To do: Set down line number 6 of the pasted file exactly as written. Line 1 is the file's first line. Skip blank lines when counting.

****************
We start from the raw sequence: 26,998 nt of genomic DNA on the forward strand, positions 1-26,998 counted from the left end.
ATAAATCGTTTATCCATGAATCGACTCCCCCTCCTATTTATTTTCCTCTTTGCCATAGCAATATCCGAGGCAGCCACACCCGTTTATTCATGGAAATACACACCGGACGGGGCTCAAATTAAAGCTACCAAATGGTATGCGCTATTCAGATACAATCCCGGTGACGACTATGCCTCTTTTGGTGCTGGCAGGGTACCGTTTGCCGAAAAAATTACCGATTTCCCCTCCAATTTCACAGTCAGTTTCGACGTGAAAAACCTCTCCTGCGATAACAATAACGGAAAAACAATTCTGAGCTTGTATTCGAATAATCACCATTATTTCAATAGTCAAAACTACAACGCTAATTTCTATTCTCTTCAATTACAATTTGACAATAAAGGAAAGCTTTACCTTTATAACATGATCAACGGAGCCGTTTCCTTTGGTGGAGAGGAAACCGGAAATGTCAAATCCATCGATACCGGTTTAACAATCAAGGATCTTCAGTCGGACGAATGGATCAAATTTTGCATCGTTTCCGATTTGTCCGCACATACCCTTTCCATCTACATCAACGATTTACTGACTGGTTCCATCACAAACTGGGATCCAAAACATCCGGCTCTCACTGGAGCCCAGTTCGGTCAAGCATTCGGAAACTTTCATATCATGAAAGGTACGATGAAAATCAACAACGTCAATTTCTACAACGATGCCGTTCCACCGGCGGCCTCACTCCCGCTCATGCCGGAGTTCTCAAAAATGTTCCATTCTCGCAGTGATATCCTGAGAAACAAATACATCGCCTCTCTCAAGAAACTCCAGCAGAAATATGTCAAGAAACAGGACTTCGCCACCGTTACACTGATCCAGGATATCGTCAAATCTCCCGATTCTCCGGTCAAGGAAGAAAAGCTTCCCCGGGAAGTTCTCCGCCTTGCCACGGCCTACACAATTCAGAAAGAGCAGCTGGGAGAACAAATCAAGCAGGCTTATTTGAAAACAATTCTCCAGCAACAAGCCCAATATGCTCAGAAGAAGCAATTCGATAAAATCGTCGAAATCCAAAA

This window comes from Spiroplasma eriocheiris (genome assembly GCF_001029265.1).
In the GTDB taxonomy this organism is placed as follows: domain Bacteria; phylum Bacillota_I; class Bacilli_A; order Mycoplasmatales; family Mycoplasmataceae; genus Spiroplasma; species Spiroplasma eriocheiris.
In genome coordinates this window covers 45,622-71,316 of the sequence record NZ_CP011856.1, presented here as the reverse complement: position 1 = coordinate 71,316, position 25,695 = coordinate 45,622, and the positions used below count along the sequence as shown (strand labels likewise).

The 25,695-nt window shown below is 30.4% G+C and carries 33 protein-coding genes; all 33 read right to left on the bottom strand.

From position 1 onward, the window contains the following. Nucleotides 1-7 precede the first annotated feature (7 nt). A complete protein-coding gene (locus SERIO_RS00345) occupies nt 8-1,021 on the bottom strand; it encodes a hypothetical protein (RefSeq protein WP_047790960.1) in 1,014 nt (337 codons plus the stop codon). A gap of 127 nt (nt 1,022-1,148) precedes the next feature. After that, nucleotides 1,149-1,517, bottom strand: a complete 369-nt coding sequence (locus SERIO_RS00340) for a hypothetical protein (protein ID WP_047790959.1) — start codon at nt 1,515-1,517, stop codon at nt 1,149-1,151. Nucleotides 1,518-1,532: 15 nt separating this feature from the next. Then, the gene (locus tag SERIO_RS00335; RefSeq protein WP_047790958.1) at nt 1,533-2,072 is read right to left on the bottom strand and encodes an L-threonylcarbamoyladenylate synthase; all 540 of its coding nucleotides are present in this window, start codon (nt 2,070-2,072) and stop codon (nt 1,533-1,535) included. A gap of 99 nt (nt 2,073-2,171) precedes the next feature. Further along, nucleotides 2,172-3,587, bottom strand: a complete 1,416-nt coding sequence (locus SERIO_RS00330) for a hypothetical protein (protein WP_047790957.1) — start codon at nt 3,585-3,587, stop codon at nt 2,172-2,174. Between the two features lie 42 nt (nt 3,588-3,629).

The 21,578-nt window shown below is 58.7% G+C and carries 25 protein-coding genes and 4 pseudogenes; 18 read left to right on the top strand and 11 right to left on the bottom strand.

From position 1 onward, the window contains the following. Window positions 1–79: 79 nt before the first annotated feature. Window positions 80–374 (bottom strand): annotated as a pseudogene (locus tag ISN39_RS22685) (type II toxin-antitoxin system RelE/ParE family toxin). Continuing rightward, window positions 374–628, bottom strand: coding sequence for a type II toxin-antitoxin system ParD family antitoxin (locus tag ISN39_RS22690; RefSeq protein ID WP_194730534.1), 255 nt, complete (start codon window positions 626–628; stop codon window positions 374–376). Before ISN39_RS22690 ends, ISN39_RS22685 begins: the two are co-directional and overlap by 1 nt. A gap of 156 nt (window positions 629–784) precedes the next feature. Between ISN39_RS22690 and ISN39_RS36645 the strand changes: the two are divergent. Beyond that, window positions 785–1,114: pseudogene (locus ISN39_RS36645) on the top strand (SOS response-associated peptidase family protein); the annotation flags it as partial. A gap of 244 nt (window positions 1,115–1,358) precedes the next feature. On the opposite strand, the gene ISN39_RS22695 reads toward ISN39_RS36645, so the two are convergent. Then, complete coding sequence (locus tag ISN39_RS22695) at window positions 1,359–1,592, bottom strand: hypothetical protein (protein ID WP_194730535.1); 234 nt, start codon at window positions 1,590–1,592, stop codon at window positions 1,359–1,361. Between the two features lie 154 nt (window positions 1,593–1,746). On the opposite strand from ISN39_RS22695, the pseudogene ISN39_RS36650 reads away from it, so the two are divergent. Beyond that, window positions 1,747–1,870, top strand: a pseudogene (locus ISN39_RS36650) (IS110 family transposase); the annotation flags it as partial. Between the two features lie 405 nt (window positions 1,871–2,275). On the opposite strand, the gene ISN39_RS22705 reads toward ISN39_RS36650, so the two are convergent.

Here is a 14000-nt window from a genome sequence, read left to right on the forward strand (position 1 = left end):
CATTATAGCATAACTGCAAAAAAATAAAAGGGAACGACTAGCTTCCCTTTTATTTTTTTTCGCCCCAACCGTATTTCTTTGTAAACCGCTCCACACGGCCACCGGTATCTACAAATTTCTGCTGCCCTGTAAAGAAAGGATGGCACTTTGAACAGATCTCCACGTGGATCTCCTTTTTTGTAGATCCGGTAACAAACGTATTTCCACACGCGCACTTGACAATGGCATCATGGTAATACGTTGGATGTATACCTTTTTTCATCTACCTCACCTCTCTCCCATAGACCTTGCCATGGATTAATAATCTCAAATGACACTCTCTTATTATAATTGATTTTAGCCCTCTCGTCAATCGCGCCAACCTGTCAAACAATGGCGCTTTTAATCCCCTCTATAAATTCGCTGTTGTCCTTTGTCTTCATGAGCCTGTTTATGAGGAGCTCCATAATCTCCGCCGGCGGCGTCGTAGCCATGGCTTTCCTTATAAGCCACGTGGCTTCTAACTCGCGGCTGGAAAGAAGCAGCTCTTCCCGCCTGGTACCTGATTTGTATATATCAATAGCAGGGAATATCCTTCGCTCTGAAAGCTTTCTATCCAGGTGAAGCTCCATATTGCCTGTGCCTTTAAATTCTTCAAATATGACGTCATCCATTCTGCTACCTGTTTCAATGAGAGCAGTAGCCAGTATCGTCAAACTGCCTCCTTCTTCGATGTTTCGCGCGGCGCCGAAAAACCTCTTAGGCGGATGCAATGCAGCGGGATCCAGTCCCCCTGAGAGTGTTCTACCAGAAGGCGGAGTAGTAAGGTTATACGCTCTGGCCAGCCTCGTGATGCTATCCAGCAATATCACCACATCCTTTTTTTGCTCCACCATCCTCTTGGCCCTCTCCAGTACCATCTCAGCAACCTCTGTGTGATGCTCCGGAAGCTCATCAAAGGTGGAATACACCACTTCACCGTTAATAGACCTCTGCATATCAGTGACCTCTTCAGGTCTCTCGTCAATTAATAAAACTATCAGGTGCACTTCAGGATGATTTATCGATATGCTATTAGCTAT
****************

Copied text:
The 25,695-nt window shown below is 30.4% G+C and carries 33 protein-coding genes; all 33 read right to left on the bottom strand.